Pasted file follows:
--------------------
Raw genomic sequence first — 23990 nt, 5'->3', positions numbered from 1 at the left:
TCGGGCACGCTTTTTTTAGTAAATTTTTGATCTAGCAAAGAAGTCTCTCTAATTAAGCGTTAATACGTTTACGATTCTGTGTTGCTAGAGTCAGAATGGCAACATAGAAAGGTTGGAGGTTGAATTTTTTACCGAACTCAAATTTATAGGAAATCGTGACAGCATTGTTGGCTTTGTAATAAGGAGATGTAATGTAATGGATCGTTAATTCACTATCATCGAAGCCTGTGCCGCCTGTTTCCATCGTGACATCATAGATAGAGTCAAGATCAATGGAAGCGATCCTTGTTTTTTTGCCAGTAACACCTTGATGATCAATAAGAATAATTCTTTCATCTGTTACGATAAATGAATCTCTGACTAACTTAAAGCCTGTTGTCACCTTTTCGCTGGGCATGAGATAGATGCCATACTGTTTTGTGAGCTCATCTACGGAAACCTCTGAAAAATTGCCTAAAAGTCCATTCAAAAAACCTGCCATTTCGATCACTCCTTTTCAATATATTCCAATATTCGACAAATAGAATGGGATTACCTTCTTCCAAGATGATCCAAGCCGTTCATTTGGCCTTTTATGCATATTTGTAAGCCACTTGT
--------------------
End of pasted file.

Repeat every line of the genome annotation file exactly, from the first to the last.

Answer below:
Raw genomic sequence first — 23990 nt, 5'->3', positions numbered from 1 at the left:
TCGGGCACGCTTTTTTTAGTAAATTTTTGATCTAGCAAAGAAGTCTCTCTAATTAAGCGTTAATACGTTTACGATTCTGTGTTGCTAGAGTCAGAATGGCAACATAGAAAGGTTGGAGGTTGAATTTTTTACCGAACTCAAATTTATAGGAAATCGTGACAGCATTGTTGGCTTTGTAATAAGGAGATGTAATGTAATGGATCGTTAATTCACTATCATCGAAGCCTGTGCCGCCTGTTTCCATCGTGACATCATAGATAGAGTCAAGATCAATGGAAGCGATCCTTGTTTTTTTGCCAGTAACACCTTGATGATCAATAAGAATAATTCTTTCATCTGTTACGATAAATGAATCTCTGACTAACTTAAAGCCTGTTGTCACCTTTTCGCTGGGCATGAGATAGATGCCATACTGTTTTGTGAGCTCATCTACGGAAACCTCTGAAAAATTGCCTAAAAGTCCATTCAAAAAACCTGCCATTTCGATCACTCCTTTTCAATATATTCCAATATTCGACAAATAGAATGGGATTACCTTCTTCCAAGATGATCCAAGCCGTTCATTTGGCCTTTTATGCATATTTGTAAGCCACTTGT